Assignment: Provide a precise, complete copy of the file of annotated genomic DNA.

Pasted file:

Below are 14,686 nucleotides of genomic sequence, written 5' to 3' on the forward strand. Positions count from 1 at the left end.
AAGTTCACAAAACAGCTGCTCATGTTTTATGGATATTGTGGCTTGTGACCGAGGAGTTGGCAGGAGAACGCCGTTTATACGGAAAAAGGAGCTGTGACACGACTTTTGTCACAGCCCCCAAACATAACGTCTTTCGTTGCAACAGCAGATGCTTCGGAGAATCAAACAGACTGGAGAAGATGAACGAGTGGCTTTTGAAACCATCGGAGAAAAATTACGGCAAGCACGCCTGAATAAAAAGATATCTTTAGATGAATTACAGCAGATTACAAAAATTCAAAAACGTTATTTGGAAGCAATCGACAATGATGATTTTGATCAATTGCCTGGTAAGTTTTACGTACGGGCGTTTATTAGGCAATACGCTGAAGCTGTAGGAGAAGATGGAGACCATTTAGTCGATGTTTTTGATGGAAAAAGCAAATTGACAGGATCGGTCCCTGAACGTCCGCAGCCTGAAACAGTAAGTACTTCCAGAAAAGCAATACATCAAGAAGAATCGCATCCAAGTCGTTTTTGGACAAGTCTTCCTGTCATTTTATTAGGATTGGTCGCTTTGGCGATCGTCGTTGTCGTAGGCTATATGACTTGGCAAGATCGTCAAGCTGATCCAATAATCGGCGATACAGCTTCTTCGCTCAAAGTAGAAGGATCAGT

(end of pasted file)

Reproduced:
Below are 14,686 nucleotides of genomic sequence, written 5' to 3' on the forward strand. Positions count from 1 at the left end.
AAGTTCACAAAACAGCTGCTCATGTTTTATGGATATTGTGGCTTGTGACCGAGGAGTTGGCAGGAGAACGCCGTTTATACGGAAAAAGGAGCTGTGACACGACTTTTGTCACAGCCCCCAAACATAACGTCTTTCGTTGCAACAGCAGATGCTTCGGAGAATCAAACAGACTGGAGAAGATGAACGAGTGGCTTTTGAAACCATCGGAGAAAAATTACGGCAAGCACGCCTGAATAAAAAGATATCTTTAGATGAATTACAGCAGATTACAAAAATTCAAAAACGTTATTTGGAAGCAATCGACAATGATGATTTTGATCAATTGCCTGGTAAGTTTTACGTACGGGCGTTTATTAGGCAATACGCTGAAGCTGTAGGAGAAGATGGAGACCATTTAGTCGATGTTTTTGATGGAAAAAGCAAATTGACAGGATCGGTCCCTGAACGTCCGCAGCCTGAAACAGTAAGTACTTCCAGAAAAGCAATACATCAAGAAGAATCGCATCCAAGTCGTTTTTGGACAAGTCTTCCTGTCATTTTATTAGGATTGGTCGCTTTGGCGATCGTCGTTGTCGTAGGCTATATGACTTGGCAAGATCGTCAAGCTGATCCAATAATCGGCGATACAGCTTCTTCGCTCAAAGTAGAAGGATCAGT